Robert Katz: The Five Books of Moses

On view September 18, 2016–January 5, 2017

Robert Katz, Exodus, from The Five Books of Moses, 2011, steel, cast plaster, cloth, and found objects, 28 x 20 x 20 inches each. Courtesy of the artist.

Robert Katz, Exodus, from The Five Books of Moses, 2011, steel, cast plaster, cloth, and found objects, 28 x 20 x 20 inches each. Courtesy of the artist.

Derfner Judaica Museum + The Art Collection at Hebrew Home at Riverdale is pleased to announce the exhibition Robert Katz: The Five Books of Moses, which will be on view from September 18, 2016–January 5, 2017. The exhibition consists of an installation of five mixed media assemblages inspired by the books of the Hebrew Bible. Please join us for the opening reception and artist’s talk on Sunday, September 18, from 1:30-3 p.m. in the Derfner Judaica Museum located in the Jacob Reingold Pavilion at 5901 Palisade Avenue in the Riverdale neighborhood of the Bronx. This event is free and open to the public. Please R.S.V.P. to 718.581.1596 or art@hebrewhome.org.

According to Katz, the project was inspired by a request from his children to build a three-dimensional book that would illustrate the biblical text. Most recently, it was featured at a presentation he gave at the Center for Hebrew and Jewish Studies at Oxford University in England. It has also been presented at the Phillips Museum of Art at Franklin and Marshall College and at Nanjing University in China. Created in 2011, the sculpture was first installed at the Maine Jewish Museum in 2012.

Katz’s welded assemblages owe something to his childhood memories of his father, an aircraft mechanic during World War II, using tools and fixing things. He has also vividly described the two of them sitting side by side in synagogue on hot, early autumn days, inhaling “his fragrance of oil and grease,” as they shared in Jewish observance, instilled and passed on from generation to generation. Over time those paternal influences combined with what Katz observed and learned from the work of such major 20th-century sculptors and early installation artists as Eva Hesse, Edward Kienholz, Jacques Lipchitz, Louise Nevelson, David Smith, and Robert Smithson. Each of these artists connected to their environment in a deeply subjective way, incorporating memory or elaborate fantasy, irony and social commentary, the quirky and uncanny into their art.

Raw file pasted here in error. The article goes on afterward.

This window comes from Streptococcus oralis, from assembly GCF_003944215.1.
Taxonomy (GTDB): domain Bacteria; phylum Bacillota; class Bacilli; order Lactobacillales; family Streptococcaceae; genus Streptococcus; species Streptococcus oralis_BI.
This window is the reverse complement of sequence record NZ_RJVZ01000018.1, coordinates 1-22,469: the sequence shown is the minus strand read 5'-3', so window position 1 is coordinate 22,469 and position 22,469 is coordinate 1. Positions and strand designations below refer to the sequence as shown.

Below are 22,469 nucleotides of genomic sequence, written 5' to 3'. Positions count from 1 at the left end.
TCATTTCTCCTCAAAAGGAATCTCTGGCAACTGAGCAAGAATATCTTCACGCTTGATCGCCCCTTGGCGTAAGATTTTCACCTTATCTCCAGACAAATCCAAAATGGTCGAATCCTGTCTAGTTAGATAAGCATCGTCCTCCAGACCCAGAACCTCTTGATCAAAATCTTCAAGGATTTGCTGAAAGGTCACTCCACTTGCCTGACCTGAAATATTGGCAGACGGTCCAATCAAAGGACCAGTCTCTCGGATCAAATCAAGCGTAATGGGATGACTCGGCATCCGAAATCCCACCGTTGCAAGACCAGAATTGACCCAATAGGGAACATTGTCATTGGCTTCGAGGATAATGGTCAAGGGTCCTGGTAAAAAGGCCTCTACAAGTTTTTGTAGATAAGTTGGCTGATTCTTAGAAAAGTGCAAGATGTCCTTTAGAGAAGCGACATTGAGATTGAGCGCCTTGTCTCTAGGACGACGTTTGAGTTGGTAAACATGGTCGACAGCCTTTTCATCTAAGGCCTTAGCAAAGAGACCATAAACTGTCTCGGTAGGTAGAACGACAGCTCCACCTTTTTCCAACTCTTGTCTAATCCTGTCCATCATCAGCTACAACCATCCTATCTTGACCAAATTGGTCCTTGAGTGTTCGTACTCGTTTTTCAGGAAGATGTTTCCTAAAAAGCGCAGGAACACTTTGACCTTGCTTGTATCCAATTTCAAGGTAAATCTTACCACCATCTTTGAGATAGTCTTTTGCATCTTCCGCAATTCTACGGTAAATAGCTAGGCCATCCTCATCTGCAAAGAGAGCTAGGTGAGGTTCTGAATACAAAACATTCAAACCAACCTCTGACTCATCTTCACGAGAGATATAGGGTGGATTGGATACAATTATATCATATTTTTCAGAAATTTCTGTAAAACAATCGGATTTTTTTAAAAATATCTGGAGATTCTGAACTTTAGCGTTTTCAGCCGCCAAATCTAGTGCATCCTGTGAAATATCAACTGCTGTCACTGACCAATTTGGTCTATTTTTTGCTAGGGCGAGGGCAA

In The Five Books of Moses, Katz used found objects, his father’s old tools, and other castoffs from a pile in his studio or steel yard in each of the separate assemblages titled after the first five books of the Bible – Genesis, Exodus, Leviticus, Numbers, and Deuteronomy. Each sculpture is filled with industrial detritus and other vestiges removed from their former utilitarian context. Still they provide a way into the text. Recognizable objects that are whole or mere fragments, smooth or coarse, durable or ephemeral, neutral or bright in color, contain allusions to the Bible’s contents. The parts are welded and assembled on a steel plate above a cast plaster book opened to the corresponding title page; purple velvet fabric drapes across the supporting pedestal. In Genesis, Katz incorporated a manifold from the exhaust system of an old truck, which had brought to mind the Creation. In Exodus, a yellow fragment of molten bronze had suggested to him the golden calf and a square piece of marble and blue thread was used because it resembled the tabernacle, the desert sanctuary during the time of the Israelites’ wanderings in the desert. Eschewing narrative, each assemblage reflects the artist’s engagement with text and tradition, embodying deep meaning and memory. His process connects ancient words and stories with tokens and traces of his life.

Robert Katz, The Five Books of Moses, 2011, installation: steel, cast plaster, cloth and found objects, 28 x 20 x 20 inches each. Courtesy of the artist.

Robert Katz, The Five Books of Moses, 2011, installation: steel, cast plaster, cloth and found objects, 28 x 20 x 20 inches each. Courtesy of the artist.

About the artist